Micro and Nano Processing | AIE Polymer Light Emitting Device Fabrication
Micro and nano light-emitting devices play an important role in the development of integrated optics, such as: optical gain materials in organic lasers and electronic display field of great application prospects; light-emitting materials that respond to pressure or chemical substances can be used as sensors; in addition, microstructure arrays prepared with different light-emitting materials, through reasonable light regulation in the field of anti-counterfeiting also shows good application value.
In real applications, solid-state devices (e.g., thin films, functional structures) have a much wider range of applications than some substances in liquid or free state, which requires some luminescent materials to still have good luminescence efficiency when in solid or aggregated state. Therefore, it is important to find efficient solid-state luminescent materials and apply them in polymer devices.
Among the various types of luminescent materials, aggregation-induced luminescent materials, as a new class of luminescent materials, have attracted extensive attention and research due to their unique luminescent properties.AIE materials are highly efficient in solid-state luminescence, and the resulting composite resin was successfully used to prepare polymeric micro and nano luminescent structures. Polymer light-emitting devices are an important class of functional photonic devices, in which light-emitting materials are doped or modified into polymers to make complexes, which are then flexibly prepared into various solid-state photonic devices by self-assembly and sophisticated processing techniques. These light-emitting devices have excellent applications in many fields such as lasers, optical communication, sensing, illumination and display, printing, biological diagnosis, anti-counterfeiting, etc.
The better compatibility of polymeric materials allows doping and processing of multiple functional materials. For example, Sun et al. doped the laser dye rhodamine B (RhB) into SU-8 photoresist and then used femtosecond laser direct writing techniques to prepare a variety of miniature resonant cavity structures and achieve low-threshold laser output. Yang et al. at Tsinghua University have carried out a series of sensing-related work around carbon dot-doped polymers (e.g., hydrogels), using waveguide structures to achieve sensing and detection of a variety of substances. It is clear that the application direction of polymeric light-emitting devices depends mainly on the specific properties of the light-emitting materials and the functionality of the structured photonic devices. To broaden the scope of application of polymer light-emitting devices and to improve the efficiency of the devices, it is necessary to continuously improve the properties of light-emitting materials and to find suitable processing methods to make functional devices that meet the application directions.
Polymer light-emitting devices in which light-emitting materials (e.g., organics small molecules, rare-earth upconversion materials, quantum dots, etc.) are mixed in a polymer matrix by doping or modification, etc., to emit light under suitable light or electrical excitation. In practice, taking into account factors such as energy consumption and device lifetime, the constant pursuit of more efficient light-emitting devices, that is, in the lowest possible light or electricity excitation, the device to achieve the target luminous intensity. For solid-state devices, the luminous intensity is mainly related to the luminous efficiency of the luminous component itself and the doping ratio. Conventional light-emitting materials have enhanced intermolecular forces at high concentrations or in the solid state, and the strong π-π stacking effect causes the dye molecules to undergo fluorescence bursts, which greatly limits the value of organic light-emitting dyes in solid-state light-emitting devices. According to the previously reported work on RhB polymer microlaser, the optimal doping ratio of the gain material RhB in polymer is 1 wt%. Further increase of the doping concentration will not only cause a sharp fluorescence burst, but also the RhB molecules will appear in clusters in the polymer which will affect the device morphology and performance.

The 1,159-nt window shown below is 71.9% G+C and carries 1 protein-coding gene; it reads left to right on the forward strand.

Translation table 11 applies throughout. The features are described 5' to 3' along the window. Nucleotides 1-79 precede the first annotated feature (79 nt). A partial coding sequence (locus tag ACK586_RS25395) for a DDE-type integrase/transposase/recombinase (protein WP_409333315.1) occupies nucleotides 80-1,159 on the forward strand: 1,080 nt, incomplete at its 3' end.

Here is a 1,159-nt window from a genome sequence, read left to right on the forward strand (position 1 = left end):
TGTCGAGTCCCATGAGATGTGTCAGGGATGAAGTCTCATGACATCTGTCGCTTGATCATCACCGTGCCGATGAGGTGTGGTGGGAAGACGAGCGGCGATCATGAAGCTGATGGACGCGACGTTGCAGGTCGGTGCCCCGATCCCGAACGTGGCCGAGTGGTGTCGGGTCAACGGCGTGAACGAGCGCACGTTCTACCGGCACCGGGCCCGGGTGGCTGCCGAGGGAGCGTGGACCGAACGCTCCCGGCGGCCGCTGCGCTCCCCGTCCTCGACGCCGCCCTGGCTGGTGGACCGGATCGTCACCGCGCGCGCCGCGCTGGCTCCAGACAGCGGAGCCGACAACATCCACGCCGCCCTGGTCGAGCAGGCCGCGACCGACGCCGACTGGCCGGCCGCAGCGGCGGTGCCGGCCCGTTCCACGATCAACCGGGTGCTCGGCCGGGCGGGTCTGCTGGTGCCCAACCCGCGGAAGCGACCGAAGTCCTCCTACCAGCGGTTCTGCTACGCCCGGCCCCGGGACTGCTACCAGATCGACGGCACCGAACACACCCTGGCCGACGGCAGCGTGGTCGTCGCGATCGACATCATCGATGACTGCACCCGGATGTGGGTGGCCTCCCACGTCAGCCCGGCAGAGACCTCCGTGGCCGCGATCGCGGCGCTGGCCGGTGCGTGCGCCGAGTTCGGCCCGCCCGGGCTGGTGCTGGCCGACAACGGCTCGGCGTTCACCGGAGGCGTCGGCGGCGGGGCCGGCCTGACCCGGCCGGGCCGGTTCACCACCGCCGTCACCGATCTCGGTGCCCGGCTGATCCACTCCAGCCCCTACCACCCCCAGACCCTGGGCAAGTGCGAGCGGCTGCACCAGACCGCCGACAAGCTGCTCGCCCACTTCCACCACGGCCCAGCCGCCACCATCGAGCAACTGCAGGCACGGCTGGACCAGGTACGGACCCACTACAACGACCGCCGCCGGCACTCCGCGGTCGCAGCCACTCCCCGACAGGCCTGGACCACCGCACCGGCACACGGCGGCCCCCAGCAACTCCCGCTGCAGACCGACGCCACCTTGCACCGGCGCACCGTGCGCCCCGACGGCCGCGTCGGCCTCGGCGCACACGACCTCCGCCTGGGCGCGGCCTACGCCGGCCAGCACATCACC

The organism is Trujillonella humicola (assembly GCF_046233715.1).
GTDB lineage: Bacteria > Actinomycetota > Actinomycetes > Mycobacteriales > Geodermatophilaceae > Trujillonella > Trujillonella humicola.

As a new class of organic luminescent materials, the unique mechanism of luminescence restricted by intra-molecular motion has fundamentally overcome the problem of aggregation burst of dye molecules and achieved high efficiency luminescence in solid state, which has undoubtedly injected a fresh blood into the development of solid-state luminescent devices.
Processing technology for polymer micro-optics devices:
1. Mask lithography
Structured processing of photosensitive polymer materials by means of mask exposure.
2. Laser and electron beam direct writing technology
Direct writing is a maskless lithography technique that produces structural information by controlling the coordinate position of the focused spot on the photographic coating.
3. Nanoimprinting technology
Nanoimprinting is a process for replicating structured patterns on micro and nano, which can be used to accomplish high-precision and large-area preparation of micro and nano structures.
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